"We do not fear elections even tomorrow morning, but today's security reality and diplomatic reality have a great national importance. The responsibility lies on Kadima's shoulders. It must self examine itself and decide what to do."
In an attempt to estimate what will happen in the political system in light of the developments in the Olmert-Talansky affair, Ben-Eliezer said that "there will be developments in the entire political system. No party will remain silent. Something happened here, whether we like it or not.
"Whether Ehud says it or not, Kadima will have to make a decision on its fate and on the prime minister's fate. Elections are the last thing I would hope for from a security point of view, but we are not afraid."
Barak: I find it difficult to sit at government table
Minister Barak said in a closed forum Tuesday night that "I find it difficult to sit at this government table. I did not hide my indecision in the past. I had doubts before the Winograd Report was released…I did not conceal my opinion."
Labor MK Ophir Pines-Paz called Talanky's testimony "shocking" and said that "if Olmert stays in office under the current circumstances, it would be very harmful for the State of Israel."
He added that the Labor Party must end its partnership with Olmert. "The price of waiting for a formal indictment will be very expensive for the State and the party," he said.
Sources in the political arena have claimed that strategist Reuven Adler was behind Barak's current move. Adler, Barak's neighbor in a luxurious Tel Aviv apartment building, was a close advisor to former Prime Minister Ariel Sharon.
Knowledgeable sources have claimed that Adler also serves as the confidential advisor of Foreign Minister Livni. If Barak calls on Olmert to take leave of absence, Livni will become acting prime minister and the Knesset will not face early elections.
Sources close to Barak have rejected the claim that Adler was involved in the move, but other sources insist that the move is being coordinated by Adler, Barak and Livni.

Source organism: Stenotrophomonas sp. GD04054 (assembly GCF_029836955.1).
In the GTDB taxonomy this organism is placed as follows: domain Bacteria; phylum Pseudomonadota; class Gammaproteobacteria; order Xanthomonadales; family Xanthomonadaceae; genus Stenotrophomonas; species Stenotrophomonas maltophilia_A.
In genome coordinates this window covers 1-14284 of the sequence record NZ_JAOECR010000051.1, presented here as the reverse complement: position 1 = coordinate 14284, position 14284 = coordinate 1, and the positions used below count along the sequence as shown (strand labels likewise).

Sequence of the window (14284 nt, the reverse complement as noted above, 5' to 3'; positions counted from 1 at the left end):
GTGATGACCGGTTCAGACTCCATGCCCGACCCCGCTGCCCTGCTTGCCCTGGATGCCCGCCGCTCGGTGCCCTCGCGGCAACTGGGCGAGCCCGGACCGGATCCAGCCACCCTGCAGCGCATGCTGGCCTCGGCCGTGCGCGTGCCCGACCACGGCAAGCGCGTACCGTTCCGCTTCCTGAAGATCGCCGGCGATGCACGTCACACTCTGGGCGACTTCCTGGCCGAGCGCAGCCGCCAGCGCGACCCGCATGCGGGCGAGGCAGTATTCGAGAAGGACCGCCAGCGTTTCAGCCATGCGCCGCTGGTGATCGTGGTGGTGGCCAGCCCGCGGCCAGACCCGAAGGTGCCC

PM's advisor: Barak should look in the mirror
Olmert's media advisor Tal Zilberstein said Wednesday that he had spoken with the prime minister and that the latter "has no plans to resign or declare temporary leave of absence."
In light of the defense minister's expected press conference, Zilberstein noted that "Ehud Barak is a political person and represents a large party. It is his full and legitimate right to resign today, to compete in the elections, to lose or to win."
Zilberstein, who worked with Barak at the end of the 1990s, hinted that he has information which could be used by Olmert in a future battle against the Labor chairman.
"Barak is one of the last persons who can talk about cash and envelopes," he said. "When I heard him this morning express his disgust over Talanky's deposition, all I could say was that there was a limit to cynicism.
"Politicians should first of all take a look in the mirror. There are many politicians who have their own Talansky, and I am speaking in general terms. There is a reason why we haven’t heard politicians discussing this. Almost every person who ran for a senior position in the State of Israel raised funds.
"I suggest that all those engaged in populism at this time, attempting to reinvent ethics, take a good look in the mirror and examine themselves. This is a clear statement, which relates to Barak and others."
Addressing the atmosphere among Olmert's aides, Zilberstein said, "These are unpleasant and painful times. I believe the man and his family are being subject to injustice. We should be very careful and wait for the cross examination on July 17, in order to see whether a criminal offense has been committed."
Amnon Meranda contributed to this report